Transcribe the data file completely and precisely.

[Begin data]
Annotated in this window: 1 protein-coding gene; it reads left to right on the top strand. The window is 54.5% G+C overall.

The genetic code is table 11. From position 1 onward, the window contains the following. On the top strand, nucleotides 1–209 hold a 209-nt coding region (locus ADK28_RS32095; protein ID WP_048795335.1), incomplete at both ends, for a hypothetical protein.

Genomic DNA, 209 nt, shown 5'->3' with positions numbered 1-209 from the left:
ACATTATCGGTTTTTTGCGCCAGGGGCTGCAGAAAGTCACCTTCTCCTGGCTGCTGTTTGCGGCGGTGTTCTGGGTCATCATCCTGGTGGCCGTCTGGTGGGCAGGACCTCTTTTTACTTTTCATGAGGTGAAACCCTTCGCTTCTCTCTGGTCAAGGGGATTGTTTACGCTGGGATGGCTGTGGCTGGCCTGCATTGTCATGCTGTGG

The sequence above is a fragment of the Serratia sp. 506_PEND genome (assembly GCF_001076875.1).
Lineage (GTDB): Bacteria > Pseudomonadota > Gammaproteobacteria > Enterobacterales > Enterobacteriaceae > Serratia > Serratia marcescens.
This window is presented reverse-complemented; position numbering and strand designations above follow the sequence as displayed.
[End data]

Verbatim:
Annotated in this window: 1 protein-coding gene; it reads left to right on the top strand. The window is 54.5% G+C overall.

The genetic code is table 11. From position 1 onward, the window contains the following. On the top strand, nucleotides 1–209 hold a 209-nt coding region (locus ADK28_RS32095; protein ID WP_048795335.1), incomplete at both ends, for a hypothetical protein.

Genomic DNA, 209 nt, shown 5'->3' with positions numbered 1-209 from the left:
ACATTATCGGTTTTTTGCGCCAGGGGCTGCAGAAAGTCACCTTCTCCTGGCTGCTGTTTGCGGCGGTGTTCTGGGTCATCATCCTGGTGGCCGTCTGGTGGGCAGGACCTCTTTTTACTTTTCATGAGGTGAAACCCTTCGCTTCTCTCTGGTCAAGGGGATTGTTTACGCTGGGATGGCTGTGGCTGGCCTGCATTGTCATGCTGTGG

The sequence above is a fragment of the Serratia sp. 506_PEND genome (assembly GCF_001076875.1).
Lineage (GTDB): Bacteria > Pseudomonadota > Gammaproteobacteria > Enterobacterales > Enterobacteriaceae > Serratia > Serratia marcescens.
This window is presented reverse-complemented; position numbering and strand designations above follow the sequence as displayed.